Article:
Maria Kemerling began cheering in 2010 – and knew she was going to love being on the sidelines as a Mizzou cheerleader when she first stepped on the University of Missouri campus as a freshman in 2017.
Now, as Kemerling heads toward graduation, she has numerous game-day experiences at Faurot Field and Mizzou Arena under her belt, as well as three trips to the National Cheerleaders Association’s (NCA) national competition. She has learned how to balance a demanding athletic schedule with her schoolwork as a student in animal sciences.
“Mizzou Cheer has been a huge part of my college experience and has definitely established healthy time management skills for me,” Kemerling said. “Being a part of something bigger than myself is so rewarding, and I am so proud to represent the university everywhere I go. I have learned how to manage practice, games, appearances, assignments, exams and classes with the support of my teammates and family.”
Kemerling is from St. Joseph, Mo., and grew up in a family who bled black and gold. Both attending MU and majoring in animal sciences were easy choices for Kemerling.
“I was excited to be a part of the cheer program and I knew my education was guaranteed to be of the highest quality at Mizzou,” Kemerling said. “I decided to major in animal sciences because I knew veterinary medicine was the path I wanted to take. Working with animals is my passion and the Division of Animal Sciences has greatly contributed to it.”
Kemerling said making new friends within the Division of Animal Sciences and all of the opportunities she had through Mizzou Cheer were definite highlights for her as a Tiger. She also had the opportunity to work closely with the faculty in the Division of Animal Sciences, including serving as a teaching assistant for Rodney Geisert, a professor in the division. Her undergraduate advisor was Addison Byrne, an instructor of animal sciences.
“I have nothing but amazing things to say about the animal sciences faculty,” Kemerling said. “Since the first day of class, they have been nothing but supportive and go out of their way to provide for their students, even outside of the classroom. The division is so family-oriented and the faculty create a comfortable learning environment for everyone.”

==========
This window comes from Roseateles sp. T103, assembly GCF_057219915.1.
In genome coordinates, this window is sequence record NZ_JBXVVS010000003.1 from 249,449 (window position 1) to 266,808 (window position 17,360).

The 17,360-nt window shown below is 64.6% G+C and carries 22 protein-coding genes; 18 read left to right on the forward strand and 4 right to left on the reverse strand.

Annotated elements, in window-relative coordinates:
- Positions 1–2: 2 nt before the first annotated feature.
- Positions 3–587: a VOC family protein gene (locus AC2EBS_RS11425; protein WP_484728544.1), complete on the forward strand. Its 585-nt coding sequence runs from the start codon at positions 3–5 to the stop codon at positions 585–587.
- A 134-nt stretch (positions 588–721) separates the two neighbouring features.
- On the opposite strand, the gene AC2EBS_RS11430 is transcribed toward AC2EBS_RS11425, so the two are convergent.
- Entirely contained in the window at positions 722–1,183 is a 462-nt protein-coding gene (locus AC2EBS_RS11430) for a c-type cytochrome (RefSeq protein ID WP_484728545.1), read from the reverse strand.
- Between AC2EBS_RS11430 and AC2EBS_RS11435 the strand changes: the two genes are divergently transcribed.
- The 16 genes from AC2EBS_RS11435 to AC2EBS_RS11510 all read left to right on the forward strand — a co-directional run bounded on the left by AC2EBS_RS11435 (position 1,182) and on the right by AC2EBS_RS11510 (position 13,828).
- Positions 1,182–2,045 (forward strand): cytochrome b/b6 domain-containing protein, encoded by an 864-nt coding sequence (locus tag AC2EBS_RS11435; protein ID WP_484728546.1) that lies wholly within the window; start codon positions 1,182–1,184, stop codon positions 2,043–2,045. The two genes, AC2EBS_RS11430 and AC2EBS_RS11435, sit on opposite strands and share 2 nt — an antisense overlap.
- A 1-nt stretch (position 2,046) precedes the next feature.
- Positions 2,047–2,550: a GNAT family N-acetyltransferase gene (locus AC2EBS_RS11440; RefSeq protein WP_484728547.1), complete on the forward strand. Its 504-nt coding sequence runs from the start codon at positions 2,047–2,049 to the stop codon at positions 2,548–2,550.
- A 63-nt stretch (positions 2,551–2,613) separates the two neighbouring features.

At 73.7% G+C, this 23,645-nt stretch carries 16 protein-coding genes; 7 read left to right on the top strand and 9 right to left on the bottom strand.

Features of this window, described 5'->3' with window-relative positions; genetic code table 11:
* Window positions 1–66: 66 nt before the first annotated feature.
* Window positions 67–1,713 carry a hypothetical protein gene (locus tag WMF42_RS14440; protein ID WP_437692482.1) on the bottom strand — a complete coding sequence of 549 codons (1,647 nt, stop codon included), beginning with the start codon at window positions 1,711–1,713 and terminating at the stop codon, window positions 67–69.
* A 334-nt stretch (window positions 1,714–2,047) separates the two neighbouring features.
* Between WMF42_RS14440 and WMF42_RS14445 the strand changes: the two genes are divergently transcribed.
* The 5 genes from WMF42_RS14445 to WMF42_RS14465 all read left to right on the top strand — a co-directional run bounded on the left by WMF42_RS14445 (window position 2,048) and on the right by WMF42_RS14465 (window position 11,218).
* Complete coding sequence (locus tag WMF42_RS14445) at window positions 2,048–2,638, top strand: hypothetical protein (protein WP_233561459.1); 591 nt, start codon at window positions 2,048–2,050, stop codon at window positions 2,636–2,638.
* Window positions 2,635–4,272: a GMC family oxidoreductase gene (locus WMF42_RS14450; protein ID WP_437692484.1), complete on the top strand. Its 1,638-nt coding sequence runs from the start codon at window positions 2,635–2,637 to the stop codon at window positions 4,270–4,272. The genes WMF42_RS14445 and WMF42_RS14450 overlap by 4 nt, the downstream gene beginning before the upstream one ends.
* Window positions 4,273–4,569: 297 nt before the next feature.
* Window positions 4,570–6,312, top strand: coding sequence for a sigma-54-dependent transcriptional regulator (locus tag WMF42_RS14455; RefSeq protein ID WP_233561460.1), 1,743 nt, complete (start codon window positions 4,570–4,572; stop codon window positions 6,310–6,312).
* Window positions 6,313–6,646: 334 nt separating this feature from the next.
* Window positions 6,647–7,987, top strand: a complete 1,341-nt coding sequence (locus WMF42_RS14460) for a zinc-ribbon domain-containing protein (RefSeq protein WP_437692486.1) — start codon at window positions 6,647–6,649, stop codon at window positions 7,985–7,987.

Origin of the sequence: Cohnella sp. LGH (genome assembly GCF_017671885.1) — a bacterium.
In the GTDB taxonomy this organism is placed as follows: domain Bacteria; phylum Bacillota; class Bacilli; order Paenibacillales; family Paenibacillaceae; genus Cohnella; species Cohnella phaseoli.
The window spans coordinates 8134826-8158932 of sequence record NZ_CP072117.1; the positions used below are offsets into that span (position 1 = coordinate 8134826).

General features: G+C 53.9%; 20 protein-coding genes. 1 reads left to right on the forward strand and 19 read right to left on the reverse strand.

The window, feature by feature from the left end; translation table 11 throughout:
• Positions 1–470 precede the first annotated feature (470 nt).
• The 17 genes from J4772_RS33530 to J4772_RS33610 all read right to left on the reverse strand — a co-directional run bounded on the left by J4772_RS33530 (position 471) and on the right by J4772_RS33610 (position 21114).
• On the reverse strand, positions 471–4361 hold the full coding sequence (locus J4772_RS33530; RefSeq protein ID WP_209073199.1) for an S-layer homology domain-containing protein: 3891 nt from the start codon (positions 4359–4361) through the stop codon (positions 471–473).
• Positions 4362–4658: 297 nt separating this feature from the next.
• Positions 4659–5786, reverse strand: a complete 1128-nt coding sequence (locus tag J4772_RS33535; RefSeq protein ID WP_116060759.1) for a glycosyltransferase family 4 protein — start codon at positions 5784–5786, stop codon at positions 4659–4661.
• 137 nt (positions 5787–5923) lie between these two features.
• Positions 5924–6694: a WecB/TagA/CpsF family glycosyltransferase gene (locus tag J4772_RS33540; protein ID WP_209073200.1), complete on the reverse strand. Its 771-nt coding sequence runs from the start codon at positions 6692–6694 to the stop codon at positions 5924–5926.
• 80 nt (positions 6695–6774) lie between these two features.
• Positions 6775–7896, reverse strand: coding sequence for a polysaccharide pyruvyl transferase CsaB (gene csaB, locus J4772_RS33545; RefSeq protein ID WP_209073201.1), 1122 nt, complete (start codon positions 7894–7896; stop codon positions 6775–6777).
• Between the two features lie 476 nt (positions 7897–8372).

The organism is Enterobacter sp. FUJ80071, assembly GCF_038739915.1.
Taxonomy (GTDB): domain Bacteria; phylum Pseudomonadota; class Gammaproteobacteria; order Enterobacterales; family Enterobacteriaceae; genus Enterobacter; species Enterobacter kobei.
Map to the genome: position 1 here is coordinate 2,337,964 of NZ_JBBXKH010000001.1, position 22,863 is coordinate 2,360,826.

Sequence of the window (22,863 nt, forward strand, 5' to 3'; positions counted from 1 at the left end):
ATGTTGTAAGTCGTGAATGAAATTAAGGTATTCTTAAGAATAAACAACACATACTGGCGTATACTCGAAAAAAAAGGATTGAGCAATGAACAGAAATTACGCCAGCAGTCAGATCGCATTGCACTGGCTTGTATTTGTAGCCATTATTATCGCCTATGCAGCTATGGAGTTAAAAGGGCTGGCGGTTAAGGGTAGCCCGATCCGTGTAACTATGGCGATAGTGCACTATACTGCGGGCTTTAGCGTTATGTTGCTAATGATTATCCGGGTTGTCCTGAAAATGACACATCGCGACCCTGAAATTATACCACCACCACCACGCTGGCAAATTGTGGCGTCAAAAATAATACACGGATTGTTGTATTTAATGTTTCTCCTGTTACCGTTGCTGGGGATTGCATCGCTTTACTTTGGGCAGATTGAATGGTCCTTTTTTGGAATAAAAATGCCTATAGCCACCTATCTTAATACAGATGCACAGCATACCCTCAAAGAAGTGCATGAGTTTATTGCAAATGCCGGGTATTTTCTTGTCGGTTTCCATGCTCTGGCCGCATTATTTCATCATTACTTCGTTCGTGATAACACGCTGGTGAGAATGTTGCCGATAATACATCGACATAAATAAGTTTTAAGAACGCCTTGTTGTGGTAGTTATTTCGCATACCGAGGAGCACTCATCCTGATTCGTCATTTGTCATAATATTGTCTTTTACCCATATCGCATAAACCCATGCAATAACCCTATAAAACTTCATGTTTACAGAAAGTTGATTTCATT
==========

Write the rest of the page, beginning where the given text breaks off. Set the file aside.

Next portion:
Kemerling said that faculty and staff support has been a major positive for her as she finishes her degree. Their encouragement made tough days more manageable.
“I tell students to not be afraid to venture out of their comfort zones,” Kemerling said. “That is the only place where you can truly grow. It’s important for students to remember that they are not alone in this journey as well. All of the faculty at Mizzou want you to succeed and live up to your fullest potential. It’s important to believe in yourself, even on the hard days!”
Kemerling said that she is incredibly thankful for her time in CAFNR overall.
“My time in CAFNR has definitely prepared me for my future in many ways,” Kemerling said. “I have received multiple CAFNR scholarships that have eased the financial burden of college for me. I have been presented with various opportunities as an undergraduate that have allowed me to make valuable connections in my network as well.”
Kemerling will head to the College of Veterinary Medicine at MU after she graduates in May, to continue her goal of working with animals full-time in the future.
“I plan to graduate with my Doctorate of Veterinary Medicine in 2025, then venture out of Missouri,” Kemerling said. “I hope to one day take my veterinary expertise to underserved communities on mission trips outside of America. I am also interested in teaching at the collegiate level, as my mission trips out of the country would be great opportunities to involve students.”